Until someone you know is affected by addiction – either becoming an addict or living closely with one – it’s an issue that seems far from home. It’s not easy to understand unless you come face-to-face with what addiction really looks like.
Addiction is mentally and physically destructive. It causes people to do horrible things they never would have considered otherwise. Some people steal from their own family including their parents and kids. Others lash out, and some just disappear, abandoning all their responsibilities. There’s a desperation that underlies every action and reaction, and to the addict, no matter how many people love them enough to help, they often see no way out.
How did they get addicted in the first place? Why would anyone choose to take drugs that clearly create chaos in someone’s life? Didn’t they pay attention to those anti-drug programs in school?
While it’s easy to think every addict was persuaded to take drugs by some shady stranger lurking around a corner, that’s more of a fairytale than reality. While shady people do lurk around corners, people usually get their drugs from friends and family.
People become addicted in many ways, and often it’s accidental
Opioids are heavily prescribed to people for pain after surgery and to cope with serious injuries and chronic pain. The problem is these drugs are highly addictive, and it doesn’t take long to develop an addiction noted by symptoms of withdrawal when they run out of their prescription.
This easy addiction puts patients and doctors between a rock and a hard place. Doctors who notice signs of addiction or abuse often end a patient’s prescription and urge them to seek rehab in a detox program.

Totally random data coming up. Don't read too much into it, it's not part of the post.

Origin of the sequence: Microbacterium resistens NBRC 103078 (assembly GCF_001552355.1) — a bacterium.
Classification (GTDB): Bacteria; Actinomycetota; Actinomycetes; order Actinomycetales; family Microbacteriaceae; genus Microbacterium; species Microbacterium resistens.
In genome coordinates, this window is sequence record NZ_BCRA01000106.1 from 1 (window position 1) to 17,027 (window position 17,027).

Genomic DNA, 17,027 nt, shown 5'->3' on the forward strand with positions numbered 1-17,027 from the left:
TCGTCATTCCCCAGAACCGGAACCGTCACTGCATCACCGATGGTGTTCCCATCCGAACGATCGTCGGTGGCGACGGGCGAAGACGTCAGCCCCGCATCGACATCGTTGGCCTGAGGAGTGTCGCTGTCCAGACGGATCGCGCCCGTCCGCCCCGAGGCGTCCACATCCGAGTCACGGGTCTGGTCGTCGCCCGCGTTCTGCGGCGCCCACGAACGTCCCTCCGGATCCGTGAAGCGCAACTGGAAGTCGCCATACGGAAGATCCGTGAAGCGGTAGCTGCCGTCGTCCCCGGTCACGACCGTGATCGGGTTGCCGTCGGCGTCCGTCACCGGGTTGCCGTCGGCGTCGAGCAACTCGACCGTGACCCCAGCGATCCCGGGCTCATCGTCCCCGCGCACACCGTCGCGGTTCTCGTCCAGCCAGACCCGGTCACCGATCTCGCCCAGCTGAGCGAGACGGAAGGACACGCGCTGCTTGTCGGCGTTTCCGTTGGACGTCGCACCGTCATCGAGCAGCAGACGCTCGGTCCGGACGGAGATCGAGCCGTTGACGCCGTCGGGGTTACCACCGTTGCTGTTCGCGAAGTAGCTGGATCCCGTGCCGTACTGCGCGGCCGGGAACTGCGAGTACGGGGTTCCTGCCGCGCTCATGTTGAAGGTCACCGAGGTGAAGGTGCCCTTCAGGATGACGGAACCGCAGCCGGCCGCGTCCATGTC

Withdrawal symptoms are severe and can include extreme depression, severe fatigue, insomnia, agitation, cramping, trouble breathing, headaches, and some people may even experience a heart attack or stroke.
Experiencing both chronic pain and withdrawal symptoms at the same time often causes people to commit suicide. They’re unwilling to seek help because they feel stuck. They don’t believe they can be helped.
Aggressive over-prescribing doesn’t help
It’s a known fact that doctors over-prescribe pain killers. Nobody wants to be in pain, but opioid prescriptions aren’t as tightly controlled as they should be. Many patients are not just given free reign on refills, but they’re given full bottles of high-dose pills. Their tolerance increases gradually, and as a result, they remain on a high dose for many years.
Thankfully, in 2016, the CDC started cracking down on doctors and issued official guidelines for treating chronic pain, including advising against high doses of opioids. As a result, the prescribing of high dose opioids dropped by 41% from 2010-2015.
Addiction has a monetary cost
According to government statistics, drug abuse is an issue that costs the US over $740 billion each year due to crime, lack of work productivity, and health care needs.
Compared to heroin or meth, it’s difficult to think of tobacco as a drug that costs billions of dollars per year, but it does. In 2010, health care costs related to tobacco abuse cost $168 billion. In 2013, prescription opioids cost $26 billion in healthcare related costs.
Addiction is addiction regardless of the substance
Ask any former smoker how long it took them to quit smoking tobacco and most of them will tell you it seemed to take forever. Many tried to quit fifty times before they could last more than a week without a smoke. Although the withdrawal symptoms from quitting tobacco are less severe than opioids, it’s still a struggle.
Instead of judging an addict, support them gently
If there’s an addict in your life, understand that regardless of how they became an addict, they are worthy of support. If they’re in a place where they aren’t willing to meet you halfway, don’t push them into a corner with ultimatums or threats to withhold your love and support. That’s only going to drive them further away.
Sometimes you do need to walk away from an addict, but if you’re still involved in their life, the best thing you can do to support them is to let them know you care. Make lighthearted suggestions to enter a detox program, but remember that they need to make the decision to get help in order to experience recovery.